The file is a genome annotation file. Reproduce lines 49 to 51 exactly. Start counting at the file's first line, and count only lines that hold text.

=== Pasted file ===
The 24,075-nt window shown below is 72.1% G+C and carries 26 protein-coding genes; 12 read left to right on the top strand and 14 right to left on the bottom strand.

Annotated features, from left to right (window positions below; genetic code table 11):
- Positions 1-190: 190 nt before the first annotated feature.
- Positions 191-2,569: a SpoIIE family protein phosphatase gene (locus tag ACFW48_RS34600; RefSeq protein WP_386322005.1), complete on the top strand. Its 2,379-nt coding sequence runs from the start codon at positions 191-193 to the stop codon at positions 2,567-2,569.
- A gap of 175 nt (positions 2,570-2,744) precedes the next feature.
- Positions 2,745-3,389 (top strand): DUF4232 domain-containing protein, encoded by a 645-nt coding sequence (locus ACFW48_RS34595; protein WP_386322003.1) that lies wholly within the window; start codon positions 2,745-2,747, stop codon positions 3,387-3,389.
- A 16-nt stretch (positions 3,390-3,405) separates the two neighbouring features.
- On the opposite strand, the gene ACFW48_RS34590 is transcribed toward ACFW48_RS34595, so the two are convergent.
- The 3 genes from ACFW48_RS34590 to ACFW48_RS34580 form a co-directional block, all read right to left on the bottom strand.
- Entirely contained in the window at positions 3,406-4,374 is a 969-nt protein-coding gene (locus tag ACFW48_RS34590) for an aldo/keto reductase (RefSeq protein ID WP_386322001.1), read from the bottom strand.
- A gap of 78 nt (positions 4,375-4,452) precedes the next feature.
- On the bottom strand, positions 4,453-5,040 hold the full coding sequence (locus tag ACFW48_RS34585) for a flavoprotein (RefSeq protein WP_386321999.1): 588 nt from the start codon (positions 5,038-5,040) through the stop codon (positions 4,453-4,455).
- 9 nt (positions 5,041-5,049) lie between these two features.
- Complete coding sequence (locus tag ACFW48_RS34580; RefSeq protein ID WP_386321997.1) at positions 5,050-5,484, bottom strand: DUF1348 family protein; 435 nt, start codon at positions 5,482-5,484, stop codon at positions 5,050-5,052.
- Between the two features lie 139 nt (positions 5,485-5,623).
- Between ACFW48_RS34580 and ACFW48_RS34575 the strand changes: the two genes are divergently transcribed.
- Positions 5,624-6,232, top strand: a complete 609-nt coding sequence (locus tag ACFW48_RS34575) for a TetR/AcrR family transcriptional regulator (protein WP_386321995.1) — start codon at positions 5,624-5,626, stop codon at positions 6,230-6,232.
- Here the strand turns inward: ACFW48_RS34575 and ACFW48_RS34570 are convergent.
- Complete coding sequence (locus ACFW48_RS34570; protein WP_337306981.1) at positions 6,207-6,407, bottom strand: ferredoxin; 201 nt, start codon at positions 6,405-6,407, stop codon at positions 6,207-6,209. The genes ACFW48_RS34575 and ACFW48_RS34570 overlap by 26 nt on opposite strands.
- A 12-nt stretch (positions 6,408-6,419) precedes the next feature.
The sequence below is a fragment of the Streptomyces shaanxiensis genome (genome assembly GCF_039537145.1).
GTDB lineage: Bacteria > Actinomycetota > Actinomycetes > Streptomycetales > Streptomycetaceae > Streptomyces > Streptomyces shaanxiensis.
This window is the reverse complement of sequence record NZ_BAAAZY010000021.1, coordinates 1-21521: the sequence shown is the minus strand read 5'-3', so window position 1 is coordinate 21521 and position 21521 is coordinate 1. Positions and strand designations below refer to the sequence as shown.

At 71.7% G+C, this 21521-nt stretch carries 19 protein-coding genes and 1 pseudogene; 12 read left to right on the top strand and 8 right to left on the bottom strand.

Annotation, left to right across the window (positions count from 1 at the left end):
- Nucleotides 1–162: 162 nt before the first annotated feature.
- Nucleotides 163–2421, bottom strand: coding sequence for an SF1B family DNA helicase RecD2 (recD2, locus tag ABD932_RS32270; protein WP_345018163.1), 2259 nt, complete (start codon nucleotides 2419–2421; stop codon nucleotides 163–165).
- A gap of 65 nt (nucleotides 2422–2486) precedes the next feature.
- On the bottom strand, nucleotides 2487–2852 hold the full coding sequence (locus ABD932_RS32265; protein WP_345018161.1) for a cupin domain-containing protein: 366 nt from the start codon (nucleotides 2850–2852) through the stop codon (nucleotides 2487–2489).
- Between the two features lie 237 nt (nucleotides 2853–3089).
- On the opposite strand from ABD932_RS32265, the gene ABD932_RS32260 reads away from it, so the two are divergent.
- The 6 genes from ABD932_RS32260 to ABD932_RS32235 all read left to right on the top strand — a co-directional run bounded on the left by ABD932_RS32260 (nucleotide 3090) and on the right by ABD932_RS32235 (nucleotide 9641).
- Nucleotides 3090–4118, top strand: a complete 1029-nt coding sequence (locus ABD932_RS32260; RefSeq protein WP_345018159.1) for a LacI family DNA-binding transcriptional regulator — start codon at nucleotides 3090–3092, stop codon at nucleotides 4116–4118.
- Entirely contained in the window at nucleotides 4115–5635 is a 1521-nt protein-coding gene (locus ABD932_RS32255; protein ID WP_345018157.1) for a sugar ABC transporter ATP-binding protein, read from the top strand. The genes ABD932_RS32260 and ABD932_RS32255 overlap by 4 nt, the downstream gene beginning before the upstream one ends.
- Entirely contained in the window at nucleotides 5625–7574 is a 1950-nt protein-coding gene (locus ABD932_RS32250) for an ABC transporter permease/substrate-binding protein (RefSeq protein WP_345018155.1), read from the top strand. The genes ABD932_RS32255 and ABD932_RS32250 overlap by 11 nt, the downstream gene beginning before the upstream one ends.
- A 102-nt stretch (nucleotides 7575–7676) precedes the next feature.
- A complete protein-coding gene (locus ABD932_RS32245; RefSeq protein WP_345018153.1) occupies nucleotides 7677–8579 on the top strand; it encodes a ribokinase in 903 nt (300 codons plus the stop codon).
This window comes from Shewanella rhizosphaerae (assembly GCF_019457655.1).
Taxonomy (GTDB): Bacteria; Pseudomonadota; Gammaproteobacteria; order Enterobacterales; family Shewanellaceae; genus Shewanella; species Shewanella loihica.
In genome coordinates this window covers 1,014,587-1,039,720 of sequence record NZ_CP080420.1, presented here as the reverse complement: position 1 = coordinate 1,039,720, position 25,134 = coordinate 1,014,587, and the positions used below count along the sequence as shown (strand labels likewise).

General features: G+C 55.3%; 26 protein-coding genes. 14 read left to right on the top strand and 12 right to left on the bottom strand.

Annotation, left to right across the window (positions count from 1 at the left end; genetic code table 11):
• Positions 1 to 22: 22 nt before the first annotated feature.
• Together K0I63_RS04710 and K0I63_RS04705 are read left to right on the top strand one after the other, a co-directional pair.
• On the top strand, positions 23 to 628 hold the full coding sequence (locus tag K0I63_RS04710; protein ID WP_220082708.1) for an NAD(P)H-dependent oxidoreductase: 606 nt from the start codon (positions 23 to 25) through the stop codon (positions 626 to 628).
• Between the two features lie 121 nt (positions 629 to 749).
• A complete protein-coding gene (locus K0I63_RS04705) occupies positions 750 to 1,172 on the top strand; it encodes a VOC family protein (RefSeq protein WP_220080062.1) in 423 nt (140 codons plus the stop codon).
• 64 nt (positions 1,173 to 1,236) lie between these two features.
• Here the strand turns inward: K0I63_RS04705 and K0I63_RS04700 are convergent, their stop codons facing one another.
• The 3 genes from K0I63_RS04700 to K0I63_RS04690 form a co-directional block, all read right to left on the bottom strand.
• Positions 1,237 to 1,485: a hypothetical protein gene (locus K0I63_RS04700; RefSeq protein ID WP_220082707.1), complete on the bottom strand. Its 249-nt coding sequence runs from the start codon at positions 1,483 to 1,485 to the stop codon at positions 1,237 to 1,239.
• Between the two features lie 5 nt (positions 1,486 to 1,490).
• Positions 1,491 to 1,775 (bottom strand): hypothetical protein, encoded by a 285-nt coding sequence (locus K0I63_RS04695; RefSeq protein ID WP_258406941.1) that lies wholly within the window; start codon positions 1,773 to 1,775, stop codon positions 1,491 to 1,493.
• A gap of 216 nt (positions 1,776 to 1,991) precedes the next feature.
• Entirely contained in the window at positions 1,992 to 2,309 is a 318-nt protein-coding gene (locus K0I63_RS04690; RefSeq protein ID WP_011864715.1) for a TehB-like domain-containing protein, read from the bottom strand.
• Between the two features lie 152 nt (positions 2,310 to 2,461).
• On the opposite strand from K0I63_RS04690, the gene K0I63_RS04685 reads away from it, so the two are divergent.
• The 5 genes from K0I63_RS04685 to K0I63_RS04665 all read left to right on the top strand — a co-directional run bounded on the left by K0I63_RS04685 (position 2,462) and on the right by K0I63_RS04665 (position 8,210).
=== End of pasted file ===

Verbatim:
• Here the strand turns inward: K0I63_RS04705 and K0I63_RS04700 are convergent, their stop codons facing one another.
• The 3 genes from K0I63_RS04700 to K0I63_RS04690 form a co-directional block, all read right to left on the bottom strand.
• Positions 1,237 to 1,485: a hypothetical protein gene (locus K0I63_RS04700; RefSeq protein ID WP_220082707.1), complete on the bottom strand. Its 249-nt coding sequence runs from the start codon at positions 1,483 to 1,485 to the stop codon at positions 1,237 to 1,239.